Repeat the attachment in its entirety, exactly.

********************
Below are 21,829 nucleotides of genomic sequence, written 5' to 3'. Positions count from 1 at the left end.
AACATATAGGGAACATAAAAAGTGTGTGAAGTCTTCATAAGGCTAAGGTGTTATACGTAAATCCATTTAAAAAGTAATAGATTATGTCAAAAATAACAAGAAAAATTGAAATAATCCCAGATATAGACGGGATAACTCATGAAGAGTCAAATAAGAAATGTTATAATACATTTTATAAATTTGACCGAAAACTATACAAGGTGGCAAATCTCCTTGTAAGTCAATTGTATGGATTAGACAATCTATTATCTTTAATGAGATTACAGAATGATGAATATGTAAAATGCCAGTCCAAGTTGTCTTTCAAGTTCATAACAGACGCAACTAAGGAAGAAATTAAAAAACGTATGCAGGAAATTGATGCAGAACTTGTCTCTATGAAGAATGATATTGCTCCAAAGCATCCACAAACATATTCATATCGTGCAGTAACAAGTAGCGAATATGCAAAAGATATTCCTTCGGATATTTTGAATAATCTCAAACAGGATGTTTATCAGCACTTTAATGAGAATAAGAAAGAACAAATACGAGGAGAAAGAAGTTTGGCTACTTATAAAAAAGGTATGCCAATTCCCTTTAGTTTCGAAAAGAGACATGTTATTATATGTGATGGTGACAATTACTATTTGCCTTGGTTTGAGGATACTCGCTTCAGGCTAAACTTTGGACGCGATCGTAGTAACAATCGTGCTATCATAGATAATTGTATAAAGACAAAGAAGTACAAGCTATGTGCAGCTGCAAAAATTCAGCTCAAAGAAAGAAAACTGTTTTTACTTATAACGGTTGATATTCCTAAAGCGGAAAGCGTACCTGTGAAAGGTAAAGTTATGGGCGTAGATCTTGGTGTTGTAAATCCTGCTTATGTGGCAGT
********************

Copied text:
Below are 21,829 nucleotides of genomic sequence, written 5' to 3'. Positions count from 1 at the left end.
AACATATAGGGAACATAAAAAGTGTGTGAAGTCTTCATAAGGCTAAGGTGTTATACGTAAATCCATTTAAAAAGTAATAGATTATGTCAAAAATAACAAGAAAAATTGAAATAATCCCAGATATAGACGGGATAACTCATGAAGAGTCAAATAAGAAATGTTATAATACATTTTATAAATTTGACCGAAAACTATACAAGGTGGCAAATCTCCTTGTAAGTCAATTGTATGGATTAGACAATCTATTATCTTTAATGAGATTACAGAATGATGAATATGTAAAATGCCAGTCCAAGTTGTCTTTCAAGTTCATAACAGACGCAACTAAGGAAGAAATTAAAAAACGTATGCAGGAAATTGATGCAGAACTTGTCTCTATGAAGAATGATATTGCTCCAAAGCATCCACAAACATATTCATATCGTGCAGTAACAAGTAGCGAATATGCAAAAGATATTCCTTCGGATATTTTGAATAATCTCAAACAGGATGTTTATCAGCACTTTAATGAGAATAAGAAAGAACAAATACGAGGAGAAAGAAGTTTGGCTACTTATAAAAAAGGTATGCCAATTCCCTTTAGTTTCGAAAAGAGACATGTTATTATATGTGATGGTGACAATTACTATTTGCCTTGGTTTGAGGATACTCGCTTCAGGCTAAACTTTGGACGCGATCGTAGTAACAATCGTGCTATCATAGATAATTGTATAAAGACAAAGAAGTACAAGCTATGTGCAGCTGCAAAAATTCAGCTCAAAGAAAGAAAACTGTTTTTACTTATAACGGTTGATATTCCTAAAGCGGAAAGCGTACCTGTGAAAGGTAAAGTTATGGGCGTAGATCTTGGTGTTGTAAATCCTGCTTATGTGGCAGT